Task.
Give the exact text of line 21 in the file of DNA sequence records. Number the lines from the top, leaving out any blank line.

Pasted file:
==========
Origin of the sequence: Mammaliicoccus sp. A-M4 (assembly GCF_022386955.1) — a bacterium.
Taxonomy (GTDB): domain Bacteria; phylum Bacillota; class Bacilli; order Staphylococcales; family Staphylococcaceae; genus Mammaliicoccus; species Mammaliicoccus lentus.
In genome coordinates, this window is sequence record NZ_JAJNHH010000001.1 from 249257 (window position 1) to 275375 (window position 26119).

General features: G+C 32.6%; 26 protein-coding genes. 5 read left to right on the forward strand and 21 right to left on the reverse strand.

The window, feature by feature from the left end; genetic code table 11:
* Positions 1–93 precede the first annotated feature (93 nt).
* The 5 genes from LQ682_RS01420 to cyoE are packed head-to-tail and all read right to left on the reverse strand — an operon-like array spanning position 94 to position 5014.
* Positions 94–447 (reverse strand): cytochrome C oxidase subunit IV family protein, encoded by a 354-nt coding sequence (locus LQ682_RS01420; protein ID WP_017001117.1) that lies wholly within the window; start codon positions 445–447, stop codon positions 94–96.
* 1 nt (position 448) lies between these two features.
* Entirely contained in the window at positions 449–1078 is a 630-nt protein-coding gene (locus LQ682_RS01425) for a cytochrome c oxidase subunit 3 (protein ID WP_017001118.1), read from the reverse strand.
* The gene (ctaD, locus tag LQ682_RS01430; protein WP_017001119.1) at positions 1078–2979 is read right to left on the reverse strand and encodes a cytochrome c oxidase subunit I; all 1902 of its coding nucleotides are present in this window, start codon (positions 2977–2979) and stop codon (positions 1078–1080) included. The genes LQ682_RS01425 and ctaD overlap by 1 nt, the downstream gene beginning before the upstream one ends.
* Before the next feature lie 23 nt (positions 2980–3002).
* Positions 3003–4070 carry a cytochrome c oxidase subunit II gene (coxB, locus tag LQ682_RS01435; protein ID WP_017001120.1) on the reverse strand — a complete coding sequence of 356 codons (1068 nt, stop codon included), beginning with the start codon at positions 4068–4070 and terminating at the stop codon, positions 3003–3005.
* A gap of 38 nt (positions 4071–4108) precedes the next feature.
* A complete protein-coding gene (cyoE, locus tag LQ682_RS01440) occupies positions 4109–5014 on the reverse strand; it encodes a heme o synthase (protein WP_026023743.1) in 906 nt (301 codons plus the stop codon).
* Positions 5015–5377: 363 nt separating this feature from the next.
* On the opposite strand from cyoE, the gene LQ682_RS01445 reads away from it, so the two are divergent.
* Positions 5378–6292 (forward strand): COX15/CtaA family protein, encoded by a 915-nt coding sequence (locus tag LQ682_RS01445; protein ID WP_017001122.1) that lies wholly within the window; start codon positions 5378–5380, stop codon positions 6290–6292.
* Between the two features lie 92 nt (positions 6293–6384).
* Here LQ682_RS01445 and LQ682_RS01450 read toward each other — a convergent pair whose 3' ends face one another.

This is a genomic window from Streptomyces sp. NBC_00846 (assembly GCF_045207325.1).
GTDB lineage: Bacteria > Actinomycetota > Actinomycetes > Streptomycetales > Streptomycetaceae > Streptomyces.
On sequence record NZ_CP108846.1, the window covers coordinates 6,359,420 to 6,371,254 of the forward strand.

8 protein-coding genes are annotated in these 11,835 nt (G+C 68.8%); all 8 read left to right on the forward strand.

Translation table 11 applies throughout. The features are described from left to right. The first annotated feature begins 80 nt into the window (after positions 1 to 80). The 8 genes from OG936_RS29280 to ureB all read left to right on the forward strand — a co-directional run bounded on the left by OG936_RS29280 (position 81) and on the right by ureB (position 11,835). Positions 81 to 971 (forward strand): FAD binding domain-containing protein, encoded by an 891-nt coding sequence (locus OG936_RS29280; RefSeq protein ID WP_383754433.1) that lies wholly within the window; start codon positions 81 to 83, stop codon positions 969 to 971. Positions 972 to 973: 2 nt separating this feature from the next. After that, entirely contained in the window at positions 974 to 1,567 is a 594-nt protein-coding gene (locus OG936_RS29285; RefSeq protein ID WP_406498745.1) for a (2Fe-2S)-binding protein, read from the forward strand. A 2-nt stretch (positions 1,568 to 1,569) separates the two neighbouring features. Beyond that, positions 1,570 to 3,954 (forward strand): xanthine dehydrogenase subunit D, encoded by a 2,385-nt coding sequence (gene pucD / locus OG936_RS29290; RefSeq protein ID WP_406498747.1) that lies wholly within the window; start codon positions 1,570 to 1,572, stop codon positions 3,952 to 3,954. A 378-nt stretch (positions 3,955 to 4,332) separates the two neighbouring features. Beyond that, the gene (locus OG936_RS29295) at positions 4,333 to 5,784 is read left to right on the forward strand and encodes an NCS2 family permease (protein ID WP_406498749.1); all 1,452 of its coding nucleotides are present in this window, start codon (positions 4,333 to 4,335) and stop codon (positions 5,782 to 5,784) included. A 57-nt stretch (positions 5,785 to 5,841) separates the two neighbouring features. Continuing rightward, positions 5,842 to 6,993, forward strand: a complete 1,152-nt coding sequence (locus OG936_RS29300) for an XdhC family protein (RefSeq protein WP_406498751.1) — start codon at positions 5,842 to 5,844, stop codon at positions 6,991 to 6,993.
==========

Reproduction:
This is a genomic window from Streptomyces sp. NBC_00846 (assembly GCF_045207325.1).